Joseph Pilates was born in Germany in 1880. After a childhood plagued by illness he devoted his life to developing successful fitness programmes. In 1923 he opened his first Pilates studio in New York which became a favourite venue of dancers and actors including Gregory Peck, Katherine Hepburn and Joan Collins!
Since his death in 1967 the exercises have been adapted, simplified and refined making them accessible to a wider range of clientele. However the eight basic principles have been retained.
- Centring (core stability)
- Flowing movements
Physiotherapists utilise Pilates exercises to target the deep postural muscles to create a ‘girdle of strength’ and stabilise the spine. Pilates exercises build strength not bulk, balances flexibility with stability and brings the body into a correct postural alignment which helps to restore natural movement patterns.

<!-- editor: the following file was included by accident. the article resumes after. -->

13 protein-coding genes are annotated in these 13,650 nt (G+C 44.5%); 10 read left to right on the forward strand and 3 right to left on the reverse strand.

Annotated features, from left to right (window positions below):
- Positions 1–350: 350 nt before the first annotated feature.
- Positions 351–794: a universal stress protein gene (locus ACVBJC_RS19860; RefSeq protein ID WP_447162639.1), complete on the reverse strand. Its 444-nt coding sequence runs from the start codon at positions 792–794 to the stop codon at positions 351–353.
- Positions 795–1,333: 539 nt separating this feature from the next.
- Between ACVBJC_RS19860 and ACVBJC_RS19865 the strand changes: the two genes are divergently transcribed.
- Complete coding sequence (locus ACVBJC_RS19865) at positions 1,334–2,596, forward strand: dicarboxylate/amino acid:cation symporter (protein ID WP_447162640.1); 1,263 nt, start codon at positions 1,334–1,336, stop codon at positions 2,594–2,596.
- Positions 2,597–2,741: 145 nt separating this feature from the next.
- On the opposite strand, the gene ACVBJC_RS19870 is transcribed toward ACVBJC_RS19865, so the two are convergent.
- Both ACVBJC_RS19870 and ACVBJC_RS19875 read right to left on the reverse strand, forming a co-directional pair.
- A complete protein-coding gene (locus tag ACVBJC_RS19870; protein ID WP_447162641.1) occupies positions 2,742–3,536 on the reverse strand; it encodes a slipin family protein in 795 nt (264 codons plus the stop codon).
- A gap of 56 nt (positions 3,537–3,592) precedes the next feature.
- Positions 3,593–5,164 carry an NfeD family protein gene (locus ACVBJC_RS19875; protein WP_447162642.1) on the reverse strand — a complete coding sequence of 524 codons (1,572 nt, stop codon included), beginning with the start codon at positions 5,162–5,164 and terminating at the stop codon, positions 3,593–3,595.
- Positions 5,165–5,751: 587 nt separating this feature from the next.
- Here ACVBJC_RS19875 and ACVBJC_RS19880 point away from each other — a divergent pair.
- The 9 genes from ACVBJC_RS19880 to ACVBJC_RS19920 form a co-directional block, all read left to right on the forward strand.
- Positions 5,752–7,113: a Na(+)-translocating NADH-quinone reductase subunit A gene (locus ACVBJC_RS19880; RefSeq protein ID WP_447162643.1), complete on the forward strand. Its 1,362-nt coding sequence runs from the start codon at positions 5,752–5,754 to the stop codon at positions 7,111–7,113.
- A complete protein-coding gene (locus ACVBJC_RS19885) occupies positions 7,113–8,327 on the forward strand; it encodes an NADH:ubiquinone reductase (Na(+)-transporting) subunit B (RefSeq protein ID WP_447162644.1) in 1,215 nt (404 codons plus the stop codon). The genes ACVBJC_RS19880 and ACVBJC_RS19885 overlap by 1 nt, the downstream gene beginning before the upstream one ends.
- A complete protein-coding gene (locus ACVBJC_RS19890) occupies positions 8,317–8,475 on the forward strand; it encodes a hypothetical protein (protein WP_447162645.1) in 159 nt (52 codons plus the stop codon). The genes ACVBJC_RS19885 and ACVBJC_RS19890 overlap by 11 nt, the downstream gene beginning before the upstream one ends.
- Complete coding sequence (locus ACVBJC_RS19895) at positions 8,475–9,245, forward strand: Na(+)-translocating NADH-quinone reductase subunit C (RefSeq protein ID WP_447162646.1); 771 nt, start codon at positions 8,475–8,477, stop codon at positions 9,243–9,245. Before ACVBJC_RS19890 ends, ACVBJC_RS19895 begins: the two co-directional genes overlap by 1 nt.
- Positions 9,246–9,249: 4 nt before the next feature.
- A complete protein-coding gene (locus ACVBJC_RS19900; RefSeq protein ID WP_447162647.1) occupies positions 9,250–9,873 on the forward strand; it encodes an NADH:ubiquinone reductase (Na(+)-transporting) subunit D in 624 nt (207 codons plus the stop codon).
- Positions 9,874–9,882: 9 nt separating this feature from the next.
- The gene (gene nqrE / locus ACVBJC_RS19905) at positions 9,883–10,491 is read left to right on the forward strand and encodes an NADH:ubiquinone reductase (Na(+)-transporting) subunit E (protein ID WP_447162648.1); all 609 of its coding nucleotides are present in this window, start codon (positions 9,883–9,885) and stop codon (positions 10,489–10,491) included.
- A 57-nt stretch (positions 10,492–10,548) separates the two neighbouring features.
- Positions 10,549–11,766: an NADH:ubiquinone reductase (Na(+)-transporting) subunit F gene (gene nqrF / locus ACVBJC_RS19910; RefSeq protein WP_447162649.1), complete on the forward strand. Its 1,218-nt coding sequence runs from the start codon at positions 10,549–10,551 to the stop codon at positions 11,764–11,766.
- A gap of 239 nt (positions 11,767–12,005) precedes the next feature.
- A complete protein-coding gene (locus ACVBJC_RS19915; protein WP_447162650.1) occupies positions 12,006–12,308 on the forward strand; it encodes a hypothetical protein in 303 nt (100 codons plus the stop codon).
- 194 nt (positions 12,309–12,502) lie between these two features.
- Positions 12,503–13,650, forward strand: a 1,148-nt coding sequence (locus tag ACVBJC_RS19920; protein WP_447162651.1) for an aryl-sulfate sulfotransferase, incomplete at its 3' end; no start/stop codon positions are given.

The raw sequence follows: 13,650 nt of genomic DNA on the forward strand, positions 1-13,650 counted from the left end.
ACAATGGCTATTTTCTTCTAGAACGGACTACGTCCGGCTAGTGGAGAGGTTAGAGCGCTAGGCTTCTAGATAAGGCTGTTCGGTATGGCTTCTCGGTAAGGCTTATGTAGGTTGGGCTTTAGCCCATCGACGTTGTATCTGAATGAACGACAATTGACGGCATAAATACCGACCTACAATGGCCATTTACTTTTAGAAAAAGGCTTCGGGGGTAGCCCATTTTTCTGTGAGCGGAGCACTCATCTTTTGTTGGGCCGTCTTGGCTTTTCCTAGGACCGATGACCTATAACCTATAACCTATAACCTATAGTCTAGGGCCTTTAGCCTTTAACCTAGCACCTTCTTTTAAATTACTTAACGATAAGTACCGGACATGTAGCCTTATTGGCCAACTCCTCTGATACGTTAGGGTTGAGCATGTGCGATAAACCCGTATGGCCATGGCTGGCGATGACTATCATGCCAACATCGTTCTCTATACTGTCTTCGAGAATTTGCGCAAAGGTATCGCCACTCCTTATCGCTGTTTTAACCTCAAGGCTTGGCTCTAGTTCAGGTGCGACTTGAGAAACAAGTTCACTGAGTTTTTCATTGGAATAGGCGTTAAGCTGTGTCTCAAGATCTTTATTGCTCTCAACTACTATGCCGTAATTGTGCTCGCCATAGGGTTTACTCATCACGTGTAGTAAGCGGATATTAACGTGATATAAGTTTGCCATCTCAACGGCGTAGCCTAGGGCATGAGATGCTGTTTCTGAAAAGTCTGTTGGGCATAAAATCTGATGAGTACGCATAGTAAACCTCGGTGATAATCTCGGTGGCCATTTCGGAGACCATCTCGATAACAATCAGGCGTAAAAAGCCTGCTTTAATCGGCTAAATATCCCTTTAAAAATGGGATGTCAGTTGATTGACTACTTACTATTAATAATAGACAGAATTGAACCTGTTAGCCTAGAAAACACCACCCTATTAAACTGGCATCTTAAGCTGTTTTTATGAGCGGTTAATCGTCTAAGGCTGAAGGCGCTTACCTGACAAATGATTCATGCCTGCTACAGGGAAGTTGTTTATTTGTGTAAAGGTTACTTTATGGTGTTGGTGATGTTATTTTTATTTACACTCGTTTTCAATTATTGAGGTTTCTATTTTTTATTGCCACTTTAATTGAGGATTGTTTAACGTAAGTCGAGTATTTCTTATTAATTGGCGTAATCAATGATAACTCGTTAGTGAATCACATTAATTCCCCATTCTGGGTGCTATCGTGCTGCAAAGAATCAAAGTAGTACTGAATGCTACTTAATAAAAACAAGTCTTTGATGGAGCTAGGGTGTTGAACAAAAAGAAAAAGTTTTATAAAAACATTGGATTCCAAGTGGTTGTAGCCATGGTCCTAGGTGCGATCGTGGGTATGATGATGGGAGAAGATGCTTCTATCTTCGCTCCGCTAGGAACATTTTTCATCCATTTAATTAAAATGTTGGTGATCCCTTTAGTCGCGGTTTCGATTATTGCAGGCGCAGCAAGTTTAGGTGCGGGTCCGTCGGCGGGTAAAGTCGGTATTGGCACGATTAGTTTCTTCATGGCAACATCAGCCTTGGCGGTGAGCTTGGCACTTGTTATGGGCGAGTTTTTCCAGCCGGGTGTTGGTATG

In addition the relaxation and concentration elements help to release tension, focuses and calms the mind and so reduces stress levels.
It is especially useful for patients with low back pain; osteoporosis, sports people, dancers, ante and postnatal spinal disorders and stress related problems.
Jill Drew trained with the Australian Physiotherapy and Pilates Institute (APPI). The APPI method has been designed by Physiotherapists specifically for use in the rehabilitation setting.